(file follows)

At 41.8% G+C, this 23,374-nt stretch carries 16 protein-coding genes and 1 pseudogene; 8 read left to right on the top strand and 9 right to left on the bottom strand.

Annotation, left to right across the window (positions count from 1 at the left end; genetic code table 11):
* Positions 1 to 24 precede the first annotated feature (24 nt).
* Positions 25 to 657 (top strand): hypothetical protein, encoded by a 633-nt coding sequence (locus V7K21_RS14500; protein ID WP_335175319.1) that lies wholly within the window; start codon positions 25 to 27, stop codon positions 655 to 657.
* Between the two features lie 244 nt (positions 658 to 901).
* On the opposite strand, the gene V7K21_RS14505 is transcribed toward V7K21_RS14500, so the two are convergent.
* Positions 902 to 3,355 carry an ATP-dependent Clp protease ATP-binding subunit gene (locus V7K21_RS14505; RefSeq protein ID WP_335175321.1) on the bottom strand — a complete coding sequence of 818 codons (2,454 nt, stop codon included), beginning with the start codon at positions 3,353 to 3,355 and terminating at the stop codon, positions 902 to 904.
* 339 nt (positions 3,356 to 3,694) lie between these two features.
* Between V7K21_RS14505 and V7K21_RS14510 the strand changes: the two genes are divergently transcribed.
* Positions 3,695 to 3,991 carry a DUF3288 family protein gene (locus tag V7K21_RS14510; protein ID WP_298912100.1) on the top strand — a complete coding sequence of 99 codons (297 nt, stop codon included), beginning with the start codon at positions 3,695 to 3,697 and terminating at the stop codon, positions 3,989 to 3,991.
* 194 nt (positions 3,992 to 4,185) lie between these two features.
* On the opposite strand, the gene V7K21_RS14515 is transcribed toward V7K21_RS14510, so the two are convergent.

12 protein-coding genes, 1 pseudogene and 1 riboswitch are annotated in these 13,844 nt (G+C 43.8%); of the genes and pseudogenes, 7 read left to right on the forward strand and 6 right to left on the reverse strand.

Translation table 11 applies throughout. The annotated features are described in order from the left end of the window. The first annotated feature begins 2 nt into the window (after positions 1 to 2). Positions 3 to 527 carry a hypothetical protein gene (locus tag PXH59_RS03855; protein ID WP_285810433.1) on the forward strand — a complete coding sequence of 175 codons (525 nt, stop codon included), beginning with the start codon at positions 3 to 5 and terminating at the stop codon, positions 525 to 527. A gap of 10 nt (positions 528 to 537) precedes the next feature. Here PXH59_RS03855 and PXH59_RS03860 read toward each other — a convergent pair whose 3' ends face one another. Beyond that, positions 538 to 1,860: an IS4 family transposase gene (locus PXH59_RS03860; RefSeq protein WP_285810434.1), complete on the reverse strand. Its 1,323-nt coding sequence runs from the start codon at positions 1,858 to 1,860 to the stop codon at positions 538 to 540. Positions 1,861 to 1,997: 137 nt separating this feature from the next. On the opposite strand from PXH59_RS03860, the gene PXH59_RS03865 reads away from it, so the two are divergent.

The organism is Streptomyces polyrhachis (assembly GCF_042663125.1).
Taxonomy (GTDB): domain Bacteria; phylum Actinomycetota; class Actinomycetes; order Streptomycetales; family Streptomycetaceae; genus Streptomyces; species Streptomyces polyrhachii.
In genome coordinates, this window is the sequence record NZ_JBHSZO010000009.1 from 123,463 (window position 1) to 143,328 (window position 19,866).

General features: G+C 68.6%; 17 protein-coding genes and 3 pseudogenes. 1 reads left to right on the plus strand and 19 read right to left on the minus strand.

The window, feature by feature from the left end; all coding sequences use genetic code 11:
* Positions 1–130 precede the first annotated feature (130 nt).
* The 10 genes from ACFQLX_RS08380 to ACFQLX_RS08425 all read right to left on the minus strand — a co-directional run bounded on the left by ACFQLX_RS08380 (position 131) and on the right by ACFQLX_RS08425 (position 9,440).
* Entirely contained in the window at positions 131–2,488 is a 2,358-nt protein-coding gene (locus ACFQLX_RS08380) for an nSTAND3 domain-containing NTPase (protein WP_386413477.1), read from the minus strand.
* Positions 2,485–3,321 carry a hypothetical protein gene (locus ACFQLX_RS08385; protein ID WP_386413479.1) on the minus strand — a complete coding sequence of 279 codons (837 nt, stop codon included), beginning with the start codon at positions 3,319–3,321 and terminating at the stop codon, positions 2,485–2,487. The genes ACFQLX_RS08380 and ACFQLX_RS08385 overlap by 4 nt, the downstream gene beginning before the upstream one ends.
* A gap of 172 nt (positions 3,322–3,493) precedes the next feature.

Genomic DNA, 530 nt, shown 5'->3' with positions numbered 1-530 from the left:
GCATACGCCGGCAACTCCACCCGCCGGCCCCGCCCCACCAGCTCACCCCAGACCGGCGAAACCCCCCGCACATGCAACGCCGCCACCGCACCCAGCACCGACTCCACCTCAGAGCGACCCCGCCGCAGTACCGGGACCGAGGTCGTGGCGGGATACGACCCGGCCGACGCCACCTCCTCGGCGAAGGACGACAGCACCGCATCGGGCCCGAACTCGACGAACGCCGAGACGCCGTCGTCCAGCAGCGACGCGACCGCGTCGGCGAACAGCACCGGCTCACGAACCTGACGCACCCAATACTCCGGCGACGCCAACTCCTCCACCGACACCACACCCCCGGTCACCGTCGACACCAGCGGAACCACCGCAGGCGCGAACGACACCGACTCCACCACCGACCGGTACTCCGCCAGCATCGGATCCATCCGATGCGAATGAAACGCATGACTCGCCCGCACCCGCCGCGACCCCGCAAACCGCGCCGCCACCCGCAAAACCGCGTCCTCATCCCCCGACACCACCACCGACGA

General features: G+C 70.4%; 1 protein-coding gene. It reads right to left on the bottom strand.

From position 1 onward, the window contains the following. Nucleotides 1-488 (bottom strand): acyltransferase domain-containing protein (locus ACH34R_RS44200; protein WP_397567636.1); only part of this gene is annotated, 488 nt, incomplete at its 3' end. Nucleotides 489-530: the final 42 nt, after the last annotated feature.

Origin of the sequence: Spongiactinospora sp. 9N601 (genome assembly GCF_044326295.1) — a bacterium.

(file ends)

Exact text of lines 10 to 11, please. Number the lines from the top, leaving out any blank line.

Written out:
* Positions 3,695 to 3,991 carry a DUF3288 family protein gene (locus tag V7K21_RS14510; protein ID WP_298912100.1) on the top strand — a complete coding sequence of 99 codons (297 nt, stop codon included), beginning with the start codon at positions 3,695 to 3,697 and terminating at the stop codon, positions 3,989 to 3,991.
* 194 nt (positions 3,992 to 4,185) lie between these two features.